Mark McMorris has already accomplished more than many athletes achieve over the course of a career. The star snowboarder has his hands in more creative endeavours than some entrepreneurs could hope for in a lifetime.
The way McMorris tells it, it's just a matter of grabbing the world by the tail while it's in reach.
"I think it's just because I have such a good thing at my fingertips right now with everything that's going for me, it's sort of taught me to grow up fast, because our lifestyle, doing this doesn't last as long as say somebody that's going to go and work a job after college," McMorris said.
"I've been grinding as hard as I can since I was 15 so that I can chill when I'm all done," he added with a laugh.
McMorris won't be done any time soon. The Regina native was in Toronto on Tuesday to attend the Canadian Screen Awards. He and brother Craig were up for three awards for their MTV series "McMorris & McMorris." They were also presenting a couple of awards — Mark was excited about the "pretty flashy" outfit his stylist had picked out for him.
Life has picked up since the athlete with the shaggy hair and goofy grin captured Canada's first medal at the 2014 Sochi Olympics, a bronze in slopestyle. If he was famous before with extreme sports fans, he's big time now in Canada's public consciousness. Just days after his gutsy performance in Sochi — he made the podium despite having a broken rib — he sat courtside at a Toronto Raptors game, and was warmly received with a standing ovation that he called "pretty special."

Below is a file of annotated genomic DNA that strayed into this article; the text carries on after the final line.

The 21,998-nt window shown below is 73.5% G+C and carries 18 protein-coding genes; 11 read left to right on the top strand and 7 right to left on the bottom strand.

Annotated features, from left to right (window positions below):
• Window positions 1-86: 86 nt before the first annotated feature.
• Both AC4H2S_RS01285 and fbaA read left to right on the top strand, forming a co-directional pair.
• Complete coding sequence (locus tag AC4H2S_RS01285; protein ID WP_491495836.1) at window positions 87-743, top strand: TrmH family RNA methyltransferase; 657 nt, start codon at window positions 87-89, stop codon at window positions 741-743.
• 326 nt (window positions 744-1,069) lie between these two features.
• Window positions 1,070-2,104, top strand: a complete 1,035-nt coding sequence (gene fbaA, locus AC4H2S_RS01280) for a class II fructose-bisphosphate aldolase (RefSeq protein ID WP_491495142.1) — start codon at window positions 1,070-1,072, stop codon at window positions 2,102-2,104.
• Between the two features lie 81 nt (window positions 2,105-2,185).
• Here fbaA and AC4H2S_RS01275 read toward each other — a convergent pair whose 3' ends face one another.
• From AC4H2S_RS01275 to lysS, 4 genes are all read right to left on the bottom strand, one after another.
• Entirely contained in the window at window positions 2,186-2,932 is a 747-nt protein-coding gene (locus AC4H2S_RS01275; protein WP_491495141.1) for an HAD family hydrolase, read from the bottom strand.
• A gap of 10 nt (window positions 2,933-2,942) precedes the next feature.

"(Life) has definitely changed, in the positive sense that now most (Canadians) know me, it's not just people who are into sports or action sports, everybody watched the Olympics and a lot of people know what I do," he said. "And it was such a positive experience, winning Canada's first medal, my brother calling it (for the television broadcast), and the success we've had around it, with the TV show and my documentary, and the X Games. . . I'm just happy we're having positive things happening and kids are stoked, and people are being motivated by it."
McMorris picked up two more gold medals at the X Games last month. Always one to push the snowboarding envelope, he unleashed a frontside triple cork 1440 and backside triple cork 1620 to claim the big air title.
He has more tricks up his sleeve, but it's "sort of on the down low," he said in an interview Tuesday. "Hopefully you don't tell all my competitors."
Perhaps he'll save them for the 2018 Olympics in Pyeongchang, South Korea, where he has "unfinished business" and will be gunning for gold.
When he's not on the slopes, he's a part owner of AWSM, a company that designs sports clothing and accessories. He and his brother are part owners of the Queen Street Warehouse, a downtown Toronto restaurant. He's working on a 30-40 minute documentary that will premier in the fall.
"(It's) based on just one season, in the life, with friends, and different destinations and trying to cover all different aspects of snowboarding, not just the competition, not just the back country, but trying to get a bit of everything in, and even everything in between, the media tours, the CSAs tonight, everything," McMorris said.
He's also one-half of one of sport's cutest supercouples. His Hawaiian girlfriend Coco Ho is one of the world's top surfers. Combined, the two have almost a quarter of a million Twitter followers — he has 166,000, she has 72,200.
McMorris has one more competition this season, the U.S. Open in Vail, Colo., and then it will be time to "defrost and decompress."
"I'm always sort of travelling, but I like to spend my time out of the snow when I get the chance to. . . and get remotivated to go do it all again, every single year," he said. "There's always new opportunities every year, new things. But I love to spend my time skateboarding or surfing or just hanging out with friends. Once you travel as much as I do, you become somewhat addicted to travelling as well. I'm always travelling, going somewhere with somebody, or doing this. Very blessed."Suggest a correction